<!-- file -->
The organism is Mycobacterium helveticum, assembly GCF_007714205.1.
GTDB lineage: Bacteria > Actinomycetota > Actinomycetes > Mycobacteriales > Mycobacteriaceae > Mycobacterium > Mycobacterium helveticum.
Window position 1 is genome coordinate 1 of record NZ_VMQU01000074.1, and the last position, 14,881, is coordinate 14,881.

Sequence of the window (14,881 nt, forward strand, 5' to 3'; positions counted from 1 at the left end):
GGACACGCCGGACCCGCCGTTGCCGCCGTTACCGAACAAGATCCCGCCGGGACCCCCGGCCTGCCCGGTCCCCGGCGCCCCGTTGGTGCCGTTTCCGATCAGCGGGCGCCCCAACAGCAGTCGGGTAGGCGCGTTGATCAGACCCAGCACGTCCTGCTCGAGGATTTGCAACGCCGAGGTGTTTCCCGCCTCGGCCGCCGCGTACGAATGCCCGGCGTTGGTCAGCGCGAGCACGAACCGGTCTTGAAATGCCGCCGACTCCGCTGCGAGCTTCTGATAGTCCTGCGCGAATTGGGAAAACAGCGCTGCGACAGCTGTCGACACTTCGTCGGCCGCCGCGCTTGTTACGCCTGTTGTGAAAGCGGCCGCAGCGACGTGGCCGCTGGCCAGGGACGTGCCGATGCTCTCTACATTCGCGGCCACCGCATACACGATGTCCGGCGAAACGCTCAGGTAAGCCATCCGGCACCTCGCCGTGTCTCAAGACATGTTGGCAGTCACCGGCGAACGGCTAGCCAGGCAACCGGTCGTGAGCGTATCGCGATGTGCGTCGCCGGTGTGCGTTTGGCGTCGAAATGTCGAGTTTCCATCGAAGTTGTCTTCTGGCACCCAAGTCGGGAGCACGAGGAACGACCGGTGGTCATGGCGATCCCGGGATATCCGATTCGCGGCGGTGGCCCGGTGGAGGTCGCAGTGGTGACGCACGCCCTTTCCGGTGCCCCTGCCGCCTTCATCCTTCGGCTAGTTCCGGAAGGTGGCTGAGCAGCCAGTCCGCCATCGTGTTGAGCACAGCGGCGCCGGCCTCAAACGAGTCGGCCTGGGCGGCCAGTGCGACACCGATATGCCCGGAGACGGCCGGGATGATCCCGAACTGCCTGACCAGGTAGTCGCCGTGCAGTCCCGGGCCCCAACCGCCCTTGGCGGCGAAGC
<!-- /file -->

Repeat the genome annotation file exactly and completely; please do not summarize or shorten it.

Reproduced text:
The organism is Mycobacterium helveticum, assembly GCF_007714205.1.
GTDB lineage: Bacteria > Actinomycetota > Actinomycetes > Mycobacteriales > Mycobacteriaceae > Mycobacterium > Mycobacterium helveticum.
Window position 1 is genome coordinate 1 of record NZ_VMQU01000074.1, and the last position, 14,881, is coordinate 14,881.

Sequence of the window (14,881 nt, forward strand, 5' to 3'; positions counted from 1 at the left end):
GGACACGCCGGACCCGCCGTTGCCGCCGTTACCGAACAAGATCCCGCCGGGACCCCCGGCCTGCCCGGTCCCCGGCGCCCCGTTGGTGCCGTTTCCGATCAGCGGGCGCCCCAACAGCAGTCGGGTAGGCGCGTTGATCAGACCCAGCACGTCCTGCTCGAGGATTTGCAACGCCGAGGTGTTTCCCGCCTCGGCCGCCGCGTACGAATGCCCGGCGTTGGTCAGCGCGAGCACGAACCGGTCTTGAAATGCCGCCGACTCCGCTGCGAGCTTCTGATAGTCCTGCGCGAATTGGGAAAACAGCGCTGCGACAGCTGTCGACACTTCGTCGGCCGCCGCGCTTGTTACGCCTGTTGTGAAAGCGGCCGCAGCGACGTGGCCGCTGGCCAGGGACGTGCCGATGCTCTCTACATTCGCGGCCACCGCATACACGATGTCCGGCGAAACGCTCAGGTAAGCCATCCGGCACCTCGCCGTGTCTCAAGACATGTTGGCAGTCACCGGCGAACGGCTAGCCAGGCAACCGGTCGTGAGCGTATCGCGATGTGCGTCGCCGGTGTGCGTTTGGCGTCGAAATGTCGAGTTTCCATCGAAGTTGTCTTCTGGCACCCAAGTCGGGAGCACGAGGAACGACCGGTGGTCATGGCGATCCCGGGATATCCGATTCGCGGCGGTGGCCCGGTGGAGGTCGCAGTGGTGACGCACGCCCTTTCCGGTGCCCCTGCCGCCTTCATCCTTCGGCTAGTTCCGGAAGGTGGCTGAGCAGCCAGTCCGCCATCGTGTTGAGCACAGCGGCGCCGGCCTCAAACGAGTCGGCCTGGGCGGCCAGTGCGACACCGATATGCCCGGAGACGGCCGGGATGATCCCGAACTGCCTGACCAGGTAGTCGCCGTGCAGTCCCGGGCCCCAACCGCCCTTGGCGGCGAAGC